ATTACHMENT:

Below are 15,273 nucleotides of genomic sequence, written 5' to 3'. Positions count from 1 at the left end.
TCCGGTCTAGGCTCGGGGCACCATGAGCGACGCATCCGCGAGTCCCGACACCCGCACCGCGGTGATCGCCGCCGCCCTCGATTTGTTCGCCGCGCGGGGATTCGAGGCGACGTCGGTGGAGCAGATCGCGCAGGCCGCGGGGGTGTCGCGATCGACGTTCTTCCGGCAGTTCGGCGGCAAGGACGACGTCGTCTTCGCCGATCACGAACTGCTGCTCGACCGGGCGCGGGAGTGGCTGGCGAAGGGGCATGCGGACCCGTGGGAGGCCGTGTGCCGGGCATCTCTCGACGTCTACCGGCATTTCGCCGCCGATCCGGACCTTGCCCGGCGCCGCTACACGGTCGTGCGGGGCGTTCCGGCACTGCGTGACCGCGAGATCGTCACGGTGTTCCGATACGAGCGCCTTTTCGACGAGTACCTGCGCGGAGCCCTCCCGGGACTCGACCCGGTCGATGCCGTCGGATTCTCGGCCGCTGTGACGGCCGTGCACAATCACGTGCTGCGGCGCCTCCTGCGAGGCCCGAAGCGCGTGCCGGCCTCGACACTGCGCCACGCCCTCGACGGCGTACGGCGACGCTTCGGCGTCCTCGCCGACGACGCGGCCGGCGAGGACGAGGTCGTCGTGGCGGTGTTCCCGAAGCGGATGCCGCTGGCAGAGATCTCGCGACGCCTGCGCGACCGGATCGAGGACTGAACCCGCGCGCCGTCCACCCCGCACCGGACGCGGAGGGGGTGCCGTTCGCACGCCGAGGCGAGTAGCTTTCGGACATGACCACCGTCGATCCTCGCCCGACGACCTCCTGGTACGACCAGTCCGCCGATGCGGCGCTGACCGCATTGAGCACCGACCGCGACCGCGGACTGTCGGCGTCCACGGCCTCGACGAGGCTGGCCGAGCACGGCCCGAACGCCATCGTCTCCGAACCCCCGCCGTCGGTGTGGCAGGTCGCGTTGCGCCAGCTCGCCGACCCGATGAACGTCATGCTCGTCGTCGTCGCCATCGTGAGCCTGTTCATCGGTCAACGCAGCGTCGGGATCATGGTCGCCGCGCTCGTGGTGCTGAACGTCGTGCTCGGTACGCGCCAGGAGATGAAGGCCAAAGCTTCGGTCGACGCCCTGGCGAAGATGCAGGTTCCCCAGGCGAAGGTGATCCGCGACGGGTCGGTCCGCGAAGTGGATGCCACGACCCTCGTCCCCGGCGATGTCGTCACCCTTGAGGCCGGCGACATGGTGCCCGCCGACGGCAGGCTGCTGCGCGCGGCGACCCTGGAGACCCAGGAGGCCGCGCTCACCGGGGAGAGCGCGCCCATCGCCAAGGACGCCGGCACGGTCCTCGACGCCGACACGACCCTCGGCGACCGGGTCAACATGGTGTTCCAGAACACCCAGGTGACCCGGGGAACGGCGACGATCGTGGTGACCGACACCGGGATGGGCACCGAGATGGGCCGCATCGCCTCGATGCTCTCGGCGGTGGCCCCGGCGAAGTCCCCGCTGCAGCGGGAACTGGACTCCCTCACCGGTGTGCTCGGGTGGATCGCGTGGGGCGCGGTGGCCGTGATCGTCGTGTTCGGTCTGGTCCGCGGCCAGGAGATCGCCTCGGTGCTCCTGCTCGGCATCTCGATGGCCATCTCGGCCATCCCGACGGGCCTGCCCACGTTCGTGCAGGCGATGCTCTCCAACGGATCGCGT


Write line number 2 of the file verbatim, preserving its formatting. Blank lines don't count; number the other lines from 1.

TCCGGTCTAGGCTCGGGGCACCATGAGCGACGCATCCGCGAGTCCCGACACCCGCACCGCGGTGATCGCCGCCGCCCTCGATTTGTTCGCCGCGCGGGGATTCGAGGCGACGTCGGTGGAGCAGATCGCGCAGGCCGCGGGGGTGTCGCGATCGACGTTCTTCCGGCAGTTCGGCGGCAAGGACGACGTCGTCTTCGCCGATCACGAACTGCTGCTCGACCGGGCGCGGGAGTGGCTGGCGAAGGGGCATGCGGACCCGTGGGAGGCCGTGTGCCGGGCATCTCTCGACGTCTACCGGCATTTCGCCGCCGATCCGGACCTTGCCCGGCGCCGCTACACGGTCGTGCGGGGCGTTCCGGCACTGCGTGACCGCGAGATCGTCACGGTGTTCCGATACGAGCGCCTTTTCGACGAGTACCTGCGCGGAGCCCTCCCGGGACTCGACCCGGTCGATGCCGTCGGATTCTCGGCCGCTGTGACGGCCGTGCACAATCACGTGCTGCGGCGCCTCCTGCGAGGCCCGAAGCGCGTGCCGGCCTCGACACTGCGCCACGCCCTCGACGGCGTACGGCGACGCTTCGGCGTCCTCGCCGACGACGCGGCCGGCGAGGACGAGGTCGTCGTGGCGGTGTTCCCGAAGCGGATGCCGCTGGCAGAGATCTCGCGACGCCTGCGCGACCGGATCGAGGACTGAACCCGCGCGCCGTCCACCCCGCACCGGACGCGGAGGGGGTGCCGTTCGCACGCCGAGGCGAGTAGCTTTCGGACATGACCACCGTCGATCCTCGCCCGACGACCTCCTGGTACGACCAGTCCGCCGATGCGGCGCTGACCGCATTGAGCACCGACCGCGACCGCGGACTGTCGGCGTCCACGGCCTCGACGAGGCTGGCCGAGCACGGCCCGAACGCCATCGTCTCCGAACCCCCGCCGTCGGTGTGGCAGGTCGCGTTGCGCCAGCTCGCCGACCCGATGAACGTCATGCTCGTCGTCGTCGCCATCGTGAGCCTGTTCATCGGTCAACGCAGCGTCGGGATCATGGTCGCCGCGCTCGTGGTGCTGAACGTCGTGCTCGGTACGCGCCAGGAGATGAAGGCCAAAGCTTCGGTCGACGCCCTGGCGAAGATGCAGGTTCCCCAGGCGAAGGTGATCCGCGACGGGTCGGTCCGCGAAGTGGATGCCACGACCCTCGTCCCCGGCGATGTCGTCACCCTTGAGGCCGGCGACATGGTGCCCGCCGACGGCAGGCTGCTGCGCGCGGCGACCCTGGAGACCCAGGAGGCCGCGCTCACCGGGGAGAGCGCGCCCATCGCCAAGGACGCCGGCACGGTCCTCGACGCCGACACGACCCTCGGCGACCGGGTCAACATGGTGTTCCAGAACACCCAGGTGACCCGGGGAACGGCGACGATCGTGGTGACCGACACCGGGATGGGCACCGAGATGGGCCGCATCGCCTCGATGCTCTCGGCGGTGGCCCCGGCGAAGTCCCCGCTGCAGCGGGAACTGGACTCCCTCACCGGTGTGCTCGGGTGGATCGCGTGGGGCGCGGTGGCCGTGATCGTCGTGTTCGGTCTGGTCCGCGGCCAGGAGATCGCCTCGGTGCTCCTGCTCGGCATCTCGATGGCCATCTCGGCCATCCCGACGGGCCTGCCCACGTTCGTGCAGGCGATGCTCTCCAACGGATCGCGT